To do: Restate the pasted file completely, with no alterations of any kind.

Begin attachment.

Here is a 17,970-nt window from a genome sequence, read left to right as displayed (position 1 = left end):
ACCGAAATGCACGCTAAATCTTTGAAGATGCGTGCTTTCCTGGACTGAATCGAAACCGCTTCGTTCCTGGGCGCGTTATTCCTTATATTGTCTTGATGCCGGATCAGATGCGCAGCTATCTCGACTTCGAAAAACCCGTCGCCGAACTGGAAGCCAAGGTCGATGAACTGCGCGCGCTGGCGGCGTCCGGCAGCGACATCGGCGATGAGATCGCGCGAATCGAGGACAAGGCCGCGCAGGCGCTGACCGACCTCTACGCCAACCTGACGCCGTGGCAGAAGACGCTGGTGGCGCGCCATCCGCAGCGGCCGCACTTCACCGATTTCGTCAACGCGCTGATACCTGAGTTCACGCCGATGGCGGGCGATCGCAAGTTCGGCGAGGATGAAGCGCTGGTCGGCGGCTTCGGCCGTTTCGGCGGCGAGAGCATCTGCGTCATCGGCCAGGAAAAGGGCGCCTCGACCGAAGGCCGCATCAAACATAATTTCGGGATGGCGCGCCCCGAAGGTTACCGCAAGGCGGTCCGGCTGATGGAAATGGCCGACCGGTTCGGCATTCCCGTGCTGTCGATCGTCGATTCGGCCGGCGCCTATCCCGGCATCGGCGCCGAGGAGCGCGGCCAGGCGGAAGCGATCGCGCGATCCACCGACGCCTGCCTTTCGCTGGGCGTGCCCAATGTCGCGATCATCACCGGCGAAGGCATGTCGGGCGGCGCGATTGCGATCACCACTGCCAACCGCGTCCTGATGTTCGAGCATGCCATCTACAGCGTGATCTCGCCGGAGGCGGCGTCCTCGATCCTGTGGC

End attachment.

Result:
Here is a 17,970-nt window from a genome sequence, read left to right as displayed (position 1 = left end):
ACCGAAATGCACGCTAAATCTTTGAAGATGCGTGCTTTCCTGGACTGAATCGAAACCGCTTCGTTCCTGGGCGCGTTATTCCTTATATTGTCTTGATGCCGGATCAGATGCGCAGCTATCTCGACTTCGAAAAACCCGTCGCCGAACTGGAAGCCAAGGTCGATGAACTGCGCGCGCTGGCGGCGTCCGGCAGCGACATCGGCGATGAGATCGCGCGAATCGAGGACAAGGCCGCGCAGGCGCTGACCGACCTCTACGCCAACCTGACGCCGTGGCAGAAGACGCTGGTGGCGCGCCATCCGCAGCGGCCGCACTTCACCGATTTCGTCAACGCGCTGATACCTGAGTTCACGCCGATGGCGGGCGATCGCAAGTTCGGCGAGGATGAAGCGCTGGTCGGCGGCTTCGGCCGTTTCGGCGGCGAGAGCATCTGCGTCATCGGCCAGGAAAAGGGCGCCTCGACCGAAGGCCGCATCAAACATAATTTCGGGATGGCGCGCCCCGAAGGTTACCGCAAGGCGGTCCGGCTGATGGAAATGGCCGACCGGTTCGGCATTCCCGTGCTGTCGATCGTCGATTCGGCCGGCGCCTATCCCGGCATCGGCGCCGAGGAGCGCGGCCAGGCGGAAGCGATCGCGCGATCCACCGACGCCTGCCTTTCGCTGGGCGTGCCCAATGTCGCGATCATCACCGGCGAAGGCATGTCGGGCGGCGCGATTGCGATCACCACTGCCAACCGCGTCCTGATGTTCGAGCATGCCATCTACAGCGTGATCTCGCCGGAGGCGGCGTCCTCGATCCTGTGGC